Ethiopian restaurants aren’t all that common but if you can find one you can usually get a great vegan meal. Since East Africa isn’t traditionally a place for dairy cattle or layer hens, Ethiopian food tends to be based on meat, veggies, and grains. So if you avoid the meat and make sure the vegetables aren’t prepared with butter you’re usually home free. Some Ethiopian restaurants garnish their entrees with sour cream so be sure to ask to leave it off.

Other Vegan-Friendly Cuisines

Mexican food has great potential to be vegan-friendly, but it’s challenging to find reliably vegan Mexican restaurants. You’ll have to watch out for lard in the beans and wheat tortillas, sour cream in the guacamole, and chicken stock in the rice.

Italian food is tough to order without cheese, and fresh Italian pasta usually contains eggs. But spaghetti made from dried pasta and topped with marinara sauce is reliably vegan. Just be sure to ask for no Parmesan cheese. Most Italian restaurants also serve a simple green salad with Italian dressing, although that too may be dusted with Parmesan cheese unless you request otherwise.

In Chinese restaurant food, chicken stock is the primary menace vegans confront. The stuff can can vanish undetectably into soups and the broths of otherwise vegan entrees. Dairy isn’t part of traditional Chinese cooking, but egg can appear (or rather, disappear) in a variety of dishes.

Your dining options extend far beyond these cuisines. Visit our Vegan Guide to World Cuisines for extensive coverage of still more possibilities. And for more information on eating out, check out our vegan dining guide.

Vegan Fast Food Options

If you’re traveling in the United States and need a quick meal, your easiest choices are probably Subway or Taco Bell. Subway’s got “Veggie Delight” sandwiches, which are vegan if you avoid the mayo and cheese (their whole wheat bread contains honey, but their white breads are vegan.) At Taco Bell, order a “Bean Burrito, Fresco Style,” and they’ll swap out the cheese for chunky salsa.

There are also great delicious and satisfying options at Cal-Mex burrito places like Chipotle, Qdoba, and Taco Del Mar. These chains feature higher-quality, tastier food than either Taco Bell or Subway, but they are also much harder to find.

Socializing and Finding Community offers an unmatched resource for finding local vegan and vegetarian gatherings. Just type Vegan into the search box and see what nearby events pop up. Many cities have vegan dine-outs or potlucks, and these are generally listed on Another increasingly popular sort of gathering is called Vegan Drinks. These Vegan Drinks events feature vegan bar food, often specially prepared by the venue for the occasion.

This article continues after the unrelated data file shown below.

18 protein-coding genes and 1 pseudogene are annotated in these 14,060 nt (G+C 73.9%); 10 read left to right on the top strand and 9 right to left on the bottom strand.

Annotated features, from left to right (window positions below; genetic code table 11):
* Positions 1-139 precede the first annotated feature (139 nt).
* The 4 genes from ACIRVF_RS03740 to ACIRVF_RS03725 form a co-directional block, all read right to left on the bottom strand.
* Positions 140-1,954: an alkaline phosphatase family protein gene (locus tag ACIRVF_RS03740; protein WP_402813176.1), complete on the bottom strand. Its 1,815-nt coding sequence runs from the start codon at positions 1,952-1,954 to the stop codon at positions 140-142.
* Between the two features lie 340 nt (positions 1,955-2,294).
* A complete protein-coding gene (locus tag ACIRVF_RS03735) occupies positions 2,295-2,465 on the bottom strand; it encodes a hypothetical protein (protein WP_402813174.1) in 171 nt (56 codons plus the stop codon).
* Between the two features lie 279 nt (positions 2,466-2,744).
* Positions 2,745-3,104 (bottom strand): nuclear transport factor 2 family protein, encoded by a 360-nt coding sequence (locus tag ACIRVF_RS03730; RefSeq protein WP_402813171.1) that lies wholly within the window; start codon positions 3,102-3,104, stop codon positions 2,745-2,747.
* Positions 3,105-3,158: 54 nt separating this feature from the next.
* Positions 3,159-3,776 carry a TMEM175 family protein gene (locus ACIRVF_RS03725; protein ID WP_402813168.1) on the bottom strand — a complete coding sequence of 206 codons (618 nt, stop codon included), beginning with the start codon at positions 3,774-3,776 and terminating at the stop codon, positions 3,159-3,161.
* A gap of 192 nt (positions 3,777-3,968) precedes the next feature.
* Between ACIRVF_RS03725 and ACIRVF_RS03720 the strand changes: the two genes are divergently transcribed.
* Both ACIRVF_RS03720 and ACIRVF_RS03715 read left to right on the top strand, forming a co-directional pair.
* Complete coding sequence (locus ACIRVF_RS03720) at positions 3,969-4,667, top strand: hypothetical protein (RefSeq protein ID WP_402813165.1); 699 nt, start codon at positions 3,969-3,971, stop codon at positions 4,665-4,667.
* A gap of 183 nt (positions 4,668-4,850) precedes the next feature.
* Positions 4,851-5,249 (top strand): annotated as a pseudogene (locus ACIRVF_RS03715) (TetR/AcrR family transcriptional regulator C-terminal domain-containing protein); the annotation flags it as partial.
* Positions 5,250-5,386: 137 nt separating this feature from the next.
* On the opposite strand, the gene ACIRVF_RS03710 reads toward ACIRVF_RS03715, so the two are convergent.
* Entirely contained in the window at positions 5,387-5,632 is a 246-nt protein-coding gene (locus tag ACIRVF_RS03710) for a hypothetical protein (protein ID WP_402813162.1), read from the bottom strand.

You can also meet like-minded people at big regional vegan festivals, which are happening all over the world. Check out our directory to these events.

And for dating, most of the big platforms like OK Cupid, Plenty of Fish, and feature categories for dietary preference, making it easy to find single vegans near you. Also check out VeggieDate, a dating site that caters exclusively to vegetarians and vegans.

A Recap of Key Advice

This short guide covered a lot of ground. So let’s run through my main pieces of advice to make sure nothing gets lost:

    A starter book like But I Could Never Go Vegan! will make your transition smoother, quicker, and more enjoyable.

    Take nutrition seriously. Be sure to read our Vegan Nutrition Guide so you can steer clear of the most common deficiencies that may arise on a vegan diet.

    Even if you’re a skilled cook, make your first vegan cookbook an easy one. The Simply Vegan Cookbook is a perfect choice.

    The quickest way to learn the basics of vegan cooking is to master the preparation of these five foods: smoothies; sandwiches; salads; stir-fries; and roasted vegetables.

    Learn how to shop affordably at natural food stores, and also check out your local farmer’s market. Our grocery page will enable you to further round out your diet.

    Searching “vegan restaurants” with the Google app on your phone will enable you to discover your closest dining options. Also check out

    If you get hungry while traveling and there aren’t any vegan restaurants nearby, you can always turn to Subway’s Veggie Delight ordered without cheese or mayo. Or order Taco Bell’s Bean Burrito “Fresco Style.”

    Don’t let yourself become isolated! There are probably plenty of vegans near you. Use to find them. Also, don’t miss out on attending your nearest vegan festival and visiting a nearby farm animal sanctuary.
Take Your Next Step

As you can see, it’s easy to learn how to go vegan. There is always a multitude of ways you can take another step towards including more vegan foods in your life. Just by having read this guide, you’ve gained some great advantages over most aspiring vegans.